Lager-loving soccer fans have something to cheer about. Qatar—a conservative Arab nation on the Persian Gulf—is reportedly nearing a deal that would see the price of alcohol brought down, and its availability relaxed ahead of the FIFA World Cup tournament it will host in 2022.
But Qatari officials want British fans to “bridge the cultural gap” and avoid boorish behavior. The Guardian reported they are particularly worried about cruise ships turning into “booze cruises,” should the England national team qualify.
Nasser al-Khater, head of the 2022 tournament, pointed to the anti-social behavior of England fans in Porto, Portugal this past summer—where they chucked glass bottles at police, shut down traffic, and more.
Still, Khater acknowledged that the availability of alcohol and the price of it are an issue for fans, given the popularity of drinking at tournaments. “We are looking at finding ways to reduce the price of alcohol,” he said.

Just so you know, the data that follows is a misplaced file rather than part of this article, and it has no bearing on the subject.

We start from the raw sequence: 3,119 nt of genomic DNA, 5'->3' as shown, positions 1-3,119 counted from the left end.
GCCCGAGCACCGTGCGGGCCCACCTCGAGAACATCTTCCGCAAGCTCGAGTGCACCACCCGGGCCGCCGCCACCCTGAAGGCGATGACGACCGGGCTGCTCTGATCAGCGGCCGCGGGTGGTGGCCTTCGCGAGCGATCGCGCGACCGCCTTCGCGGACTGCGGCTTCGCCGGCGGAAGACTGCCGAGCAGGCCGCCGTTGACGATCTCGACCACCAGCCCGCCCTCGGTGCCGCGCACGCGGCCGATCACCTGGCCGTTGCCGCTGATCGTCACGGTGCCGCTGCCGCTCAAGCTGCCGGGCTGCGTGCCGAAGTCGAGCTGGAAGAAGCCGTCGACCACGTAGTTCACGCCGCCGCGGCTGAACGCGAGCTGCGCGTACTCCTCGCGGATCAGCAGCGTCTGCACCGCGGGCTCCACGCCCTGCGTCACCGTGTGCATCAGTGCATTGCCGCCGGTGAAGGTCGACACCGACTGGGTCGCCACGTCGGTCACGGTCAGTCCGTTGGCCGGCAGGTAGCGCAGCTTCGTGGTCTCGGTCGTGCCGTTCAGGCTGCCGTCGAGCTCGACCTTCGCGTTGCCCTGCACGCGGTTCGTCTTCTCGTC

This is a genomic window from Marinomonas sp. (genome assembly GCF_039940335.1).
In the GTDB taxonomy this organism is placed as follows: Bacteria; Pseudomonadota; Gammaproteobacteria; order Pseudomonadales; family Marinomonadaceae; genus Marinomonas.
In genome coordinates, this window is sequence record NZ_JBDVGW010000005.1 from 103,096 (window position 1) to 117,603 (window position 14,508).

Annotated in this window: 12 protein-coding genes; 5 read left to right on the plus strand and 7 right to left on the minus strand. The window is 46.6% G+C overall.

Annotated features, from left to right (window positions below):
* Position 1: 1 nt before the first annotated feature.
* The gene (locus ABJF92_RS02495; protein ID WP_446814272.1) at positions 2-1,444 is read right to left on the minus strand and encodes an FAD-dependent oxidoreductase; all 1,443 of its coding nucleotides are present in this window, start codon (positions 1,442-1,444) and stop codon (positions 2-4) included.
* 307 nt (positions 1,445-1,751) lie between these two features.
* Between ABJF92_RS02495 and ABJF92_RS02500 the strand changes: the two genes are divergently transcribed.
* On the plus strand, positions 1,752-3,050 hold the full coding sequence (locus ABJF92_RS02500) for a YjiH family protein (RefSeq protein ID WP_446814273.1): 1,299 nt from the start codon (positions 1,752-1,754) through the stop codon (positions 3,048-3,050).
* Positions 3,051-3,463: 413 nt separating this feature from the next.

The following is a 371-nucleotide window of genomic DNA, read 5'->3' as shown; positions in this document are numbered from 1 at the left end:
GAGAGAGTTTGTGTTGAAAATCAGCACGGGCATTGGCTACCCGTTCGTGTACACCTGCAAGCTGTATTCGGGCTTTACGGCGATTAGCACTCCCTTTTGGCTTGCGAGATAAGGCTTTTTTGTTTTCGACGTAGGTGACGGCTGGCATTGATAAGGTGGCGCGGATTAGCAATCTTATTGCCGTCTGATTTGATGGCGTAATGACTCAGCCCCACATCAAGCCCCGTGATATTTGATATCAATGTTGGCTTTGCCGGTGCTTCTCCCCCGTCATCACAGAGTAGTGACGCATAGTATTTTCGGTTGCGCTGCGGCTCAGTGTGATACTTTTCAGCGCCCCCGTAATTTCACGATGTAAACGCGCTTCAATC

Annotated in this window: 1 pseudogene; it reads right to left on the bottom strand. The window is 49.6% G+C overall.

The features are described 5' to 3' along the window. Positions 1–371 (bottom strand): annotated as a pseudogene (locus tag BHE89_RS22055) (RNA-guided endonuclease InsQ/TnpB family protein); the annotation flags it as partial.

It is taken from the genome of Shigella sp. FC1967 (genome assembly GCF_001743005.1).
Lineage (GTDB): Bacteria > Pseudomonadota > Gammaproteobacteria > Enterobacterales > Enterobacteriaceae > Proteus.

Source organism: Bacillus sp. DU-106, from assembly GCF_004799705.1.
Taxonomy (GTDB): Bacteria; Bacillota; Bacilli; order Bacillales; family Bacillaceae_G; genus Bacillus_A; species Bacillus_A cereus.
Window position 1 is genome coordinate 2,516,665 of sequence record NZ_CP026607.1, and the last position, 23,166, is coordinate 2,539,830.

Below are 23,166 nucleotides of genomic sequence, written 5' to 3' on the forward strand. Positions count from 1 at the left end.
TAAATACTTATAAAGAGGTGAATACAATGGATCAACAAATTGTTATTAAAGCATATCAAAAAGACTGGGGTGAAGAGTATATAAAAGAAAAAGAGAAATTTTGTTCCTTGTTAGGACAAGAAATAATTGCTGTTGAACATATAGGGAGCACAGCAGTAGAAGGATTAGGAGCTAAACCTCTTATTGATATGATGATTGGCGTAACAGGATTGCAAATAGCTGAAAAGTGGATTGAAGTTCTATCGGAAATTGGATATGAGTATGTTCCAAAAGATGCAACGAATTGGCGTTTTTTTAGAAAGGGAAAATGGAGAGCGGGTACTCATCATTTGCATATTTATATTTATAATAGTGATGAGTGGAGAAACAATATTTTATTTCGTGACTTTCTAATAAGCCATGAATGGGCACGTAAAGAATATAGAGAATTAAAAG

At the moment, tourists can buy alcohol from licensed hotels for roughly 50 riyals ($13.73) a beer, of which there are about 40 in the country. There’s also one sole liquor store in Qatar, but to shop there you must be a non-Muslim resident and possess a permit. The more than one million tourists expected to turn up for the event would not meet the requirements under current rules.
It’s not clear yet how much prices would come down. Qatar in July cut the price of booze at its sole liquor store by about 30%, but that reduction was far less than the 100% hike on alcohol and a range of goods that took effect Jan. 1.
Apart from prices, Qatar will reportedly extend the length of happy hours at hotels and will soon announce more spots where soccer fans can purchase liquor.
Khater said Qatari officials are cooperating with security officials in England and elsewhere to best understand how to manage soccer fans. Qatar previously signed agreements with the UK for managing security, and to set up a national force to police soccer stadiums. Now all that’s left is for England to qualify for the tournament.